Eurovision 2023: Grand final underway with Ukraine in spotlight

Each contestant has three minutes to combine catchy tunes and eye-popping spectacles into performances capable of winning the hearts of millions of viewers.

LIVERPOOL, United Kingdom — Final of Europe Regional Song Contest kicked off Saturday in Liverpool, with a Swedish diva and a party-loving Finnish rapper among the favorites to win a fun music competition, for the second year in a row. , overshadowed by the war in Ukraine.

Britain hosted the event on behalf of Ukraine, which won last year but was unable to win the right to host the competition because of the war. With the slogan “united by music”, the grand final combined the soul of the English port city, birthplace of The Beatles with The spirit of Ukraine was ravaged by war.

Ukraine’s sights and sounds run through the show, starting with an opening film showing Eurovision 2022 Winners Kalush . Orchestra sing and dance in the subway in Kyiv, with tunes chosen by musicians in the UK — including Kate, Princess of Wales, playing the piano.

The folk rap band themselves then appeared on stage at the Liverpool Arena with giant arms outstretched, accompanied by massive drummers.

Contestants from the 26 finalist countries entered the arena in an Olympic-style flag parade, with the sound of live performances from Ukrainian artists including Go A, JamalaTina Karol and Verka Serduchka — all former Eurovision rivals.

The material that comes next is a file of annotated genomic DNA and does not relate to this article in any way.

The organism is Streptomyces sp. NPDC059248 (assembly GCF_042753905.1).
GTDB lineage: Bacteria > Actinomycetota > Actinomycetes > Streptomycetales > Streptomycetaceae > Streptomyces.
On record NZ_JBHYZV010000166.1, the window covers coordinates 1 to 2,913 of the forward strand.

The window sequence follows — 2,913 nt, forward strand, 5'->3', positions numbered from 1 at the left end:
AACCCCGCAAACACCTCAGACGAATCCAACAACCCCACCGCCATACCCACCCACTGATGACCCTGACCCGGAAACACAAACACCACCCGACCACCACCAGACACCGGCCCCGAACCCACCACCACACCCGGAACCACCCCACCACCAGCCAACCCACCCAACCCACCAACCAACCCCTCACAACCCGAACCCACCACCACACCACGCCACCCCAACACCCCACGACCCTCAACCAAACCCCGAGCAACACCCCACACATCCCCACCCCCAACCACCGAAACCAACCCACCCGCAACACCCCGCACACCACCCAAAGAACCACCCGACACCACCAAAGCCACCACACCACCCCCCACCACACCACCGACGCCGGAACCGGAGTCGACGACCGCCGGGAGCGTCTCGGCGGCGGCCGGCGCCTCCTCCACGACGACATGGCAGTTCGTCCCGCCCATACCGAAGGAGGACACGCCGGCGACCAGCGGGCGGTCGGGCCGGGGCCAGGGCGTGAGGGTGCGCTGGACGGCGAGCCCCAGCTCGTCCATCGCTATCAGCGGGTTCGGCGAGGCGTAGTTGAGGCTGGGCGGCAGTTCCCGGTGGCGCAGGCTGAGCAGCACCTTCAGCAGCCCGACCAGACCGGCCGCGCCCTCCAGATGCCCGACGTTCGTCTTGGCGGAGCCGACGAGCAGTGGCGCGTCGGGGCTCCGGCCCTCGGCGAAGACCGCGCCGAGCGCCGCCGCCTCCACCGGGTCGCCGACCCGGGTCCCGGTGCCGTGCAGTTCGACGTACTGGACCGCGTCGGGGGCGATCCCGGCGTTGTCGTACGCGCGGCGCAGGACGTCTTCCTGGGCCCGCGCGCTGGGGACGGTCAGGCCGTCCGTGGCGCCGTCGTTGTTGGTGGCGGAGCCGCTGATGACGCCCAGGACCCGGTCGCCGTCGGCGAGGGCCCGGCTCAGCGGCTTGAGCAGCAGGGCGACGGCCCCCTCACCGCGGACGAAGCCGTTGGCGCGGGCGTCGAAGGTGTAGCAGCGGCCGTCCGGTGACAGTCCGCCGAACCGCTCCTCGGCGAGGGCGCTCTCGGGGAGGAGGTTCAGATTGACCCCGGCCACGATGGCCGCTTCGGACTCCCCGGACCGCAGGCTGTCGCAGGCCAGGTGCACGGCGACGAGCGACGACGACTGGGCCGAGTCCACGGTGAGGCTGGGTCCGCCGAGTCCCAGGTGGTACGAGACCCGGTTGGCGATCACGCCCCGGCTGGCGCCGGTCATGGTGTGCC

Now in its 67th year, Eurovision bills itself as the biggest music competition in the world — an Olympics of party-friendly pop music. Each contestant has three minutes to combine catchy tunes and voyeuristic sight into performances that won the hearts of millions of spectators.

Favorites include Swedish singer Loreen – the winner of Eurovision 2012, tipped by bookmakers to reclaim the title with the powerful ballad “Tattoo” – and Käärijä of Finland, a performer with the energy of the Energizer bunny and the blue bolero leaves, who went from a metal planter to someone who sang sweet croons during the party’s national anthem “Cha cha cha.”

Italy’s Marco Mengoni also has a strong following with “Due Vite” (Two Lives), a captivating ballad with enigmatic lyrics.

Austrian duo Teya & Salena perform for the first time with “Who the Hell is Edgar?” — a satirical ode to Edgar Allen Poe, while also criticizing the meager royalties that musicians earn from streaming services. Another strong contender is the antiwar rock opera “Mama ŠČ!” by Let 3 of Croatia, who mocks militaristic dictators amid Monty Pythonesque images before taking off his panties on stage.

Rock performed unusually well this year at a contest that tends to favor playful pop music. Slovenia’s Joker Out, Germany’s Lord of the Lost and Australia’s Travel all feature crunchy guitar entries.

The defending champion Ukraine is represented by Tvorchi, an electronic music duo that pays tribute to the country’s resilience on “Heart of Steel”. British contestant Mae Muller is expected to be the last performer of the night with her hilarious farewell song “I Wrote a Song.”